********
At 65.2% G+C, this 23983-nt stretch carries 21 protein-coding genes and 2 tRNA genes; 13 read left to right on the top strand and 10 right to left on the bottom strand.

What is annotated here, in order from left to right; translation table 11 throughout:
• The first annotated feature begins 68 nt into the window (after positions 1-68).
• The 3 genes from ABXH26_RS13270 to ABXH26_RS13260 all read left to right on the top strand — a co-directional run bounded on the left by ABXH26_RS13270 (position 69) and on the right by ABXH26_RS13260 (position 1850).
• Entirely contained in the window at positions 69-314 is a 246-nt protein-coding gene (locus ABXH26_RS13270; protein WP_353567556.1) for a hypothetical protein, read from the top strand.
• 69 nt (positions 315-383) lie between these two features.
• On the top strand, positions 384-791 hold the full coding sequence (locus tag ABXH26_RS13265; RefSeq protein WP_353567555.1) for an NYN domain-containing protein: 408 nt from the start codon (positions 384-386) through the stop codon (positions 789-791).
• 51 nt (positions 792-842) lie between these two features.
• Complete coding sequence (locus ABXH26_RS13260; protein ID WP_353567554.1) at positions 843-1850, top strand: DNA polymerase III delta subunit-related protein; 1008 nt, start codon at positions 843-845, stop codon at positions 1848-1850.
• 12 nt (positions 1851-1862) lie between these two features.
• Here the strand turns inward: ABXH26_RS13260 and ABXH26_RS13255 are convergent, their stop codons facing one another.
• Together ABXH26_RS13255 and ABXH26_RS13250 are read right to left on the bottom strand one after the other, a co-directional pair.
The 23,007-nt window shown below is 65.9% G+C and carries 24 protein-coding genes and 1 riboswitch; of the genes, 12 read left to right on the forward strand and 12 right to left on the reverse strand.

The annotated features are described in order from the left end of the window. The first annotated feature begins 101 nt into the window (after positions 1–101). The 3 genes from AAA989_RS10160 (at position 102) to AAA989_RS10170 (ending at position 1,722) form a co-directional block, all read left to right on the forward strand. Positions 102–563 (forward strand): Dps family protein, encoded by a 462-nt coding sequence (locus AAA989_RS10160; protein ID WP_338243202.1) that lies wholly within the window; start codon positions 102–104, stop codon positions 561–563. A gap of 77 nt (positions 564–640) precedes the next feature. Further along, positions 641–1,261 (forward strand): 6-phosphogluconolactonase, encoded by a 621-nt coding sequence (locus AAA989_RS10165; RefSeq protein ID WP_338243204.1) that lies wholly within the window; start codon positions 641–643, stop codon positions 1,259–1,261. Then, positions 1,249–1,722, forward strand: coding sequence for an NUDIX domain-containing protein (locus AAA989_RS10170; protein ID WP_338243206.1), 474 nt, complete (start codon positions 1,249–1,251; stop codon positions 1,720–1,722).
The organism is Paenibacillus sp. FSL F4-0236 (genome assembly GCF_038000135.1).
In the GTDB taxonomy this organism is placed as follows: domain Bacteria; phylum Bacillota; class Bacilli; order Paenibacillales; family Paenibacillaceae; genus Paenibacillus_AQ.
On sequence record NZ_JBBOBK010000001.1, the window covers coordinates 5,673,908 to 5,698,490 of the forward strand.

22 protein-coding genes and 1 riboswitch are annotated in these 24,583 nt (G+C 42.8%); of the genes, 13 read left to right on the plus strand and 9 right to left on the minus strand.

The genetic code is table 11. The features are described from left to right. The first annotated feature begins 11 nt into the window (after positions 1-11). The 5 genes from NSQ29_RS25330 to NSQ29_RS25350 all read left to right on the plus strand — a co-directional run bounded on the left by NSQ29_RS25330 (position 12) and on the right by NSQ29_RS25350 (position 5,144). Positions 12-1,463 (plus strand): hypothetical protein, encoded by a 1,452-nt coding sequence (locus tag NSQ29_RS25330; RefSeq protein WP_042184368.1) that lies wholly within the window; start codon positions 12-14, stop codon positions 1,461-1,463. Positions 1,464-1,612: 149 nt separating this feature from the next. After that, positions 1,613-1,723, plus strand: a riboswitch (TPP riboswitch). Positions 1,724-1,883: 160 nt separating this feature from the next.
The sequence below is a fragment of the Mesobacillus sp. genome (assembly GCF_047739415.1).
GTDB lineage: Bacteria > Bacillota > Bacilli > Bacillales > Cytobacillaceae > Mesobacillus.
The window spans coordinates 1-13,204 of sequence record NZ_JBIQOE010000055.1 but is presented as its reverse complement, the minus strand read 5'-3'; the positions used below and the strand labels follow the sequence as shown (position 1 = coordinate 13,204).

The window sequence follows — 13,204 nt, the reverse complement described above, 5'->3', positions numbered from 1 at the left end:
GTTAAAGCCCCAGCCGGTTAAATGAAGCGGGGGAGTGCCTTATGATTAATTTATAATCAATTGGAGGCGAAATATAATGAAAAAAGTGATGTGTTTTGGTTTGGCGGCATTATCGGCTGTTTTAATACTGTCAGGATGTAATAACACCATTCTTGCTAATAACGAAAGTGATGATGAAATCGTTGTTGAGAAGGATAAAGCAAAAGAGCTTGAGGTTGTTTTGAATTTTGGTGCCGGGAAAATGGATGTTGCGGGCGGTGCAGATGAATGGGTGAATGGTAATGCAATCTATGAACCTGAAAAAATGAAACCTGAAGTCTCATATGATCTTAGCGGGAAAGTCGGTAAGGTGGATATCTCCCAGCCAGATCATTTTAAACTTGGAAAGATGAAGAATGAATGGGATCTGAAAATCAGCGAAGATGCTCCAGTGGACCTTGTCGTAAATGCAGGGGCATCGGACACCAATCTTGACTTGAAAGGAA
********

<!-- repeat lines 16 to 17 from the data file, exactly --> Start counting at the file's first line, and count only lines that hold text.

In the GTDB taxonomy this organism is placed as follows: domain Bacteria; phylum Bacillota; class Bacilli; order Paenibacillales; family Paenibacillaceae; genus Paenibacillus_AQ.
On sequence record NZ_JBBOBK010000001.1, the window covers coordinates 5,673,908 to 5,698,490 of the forward strand.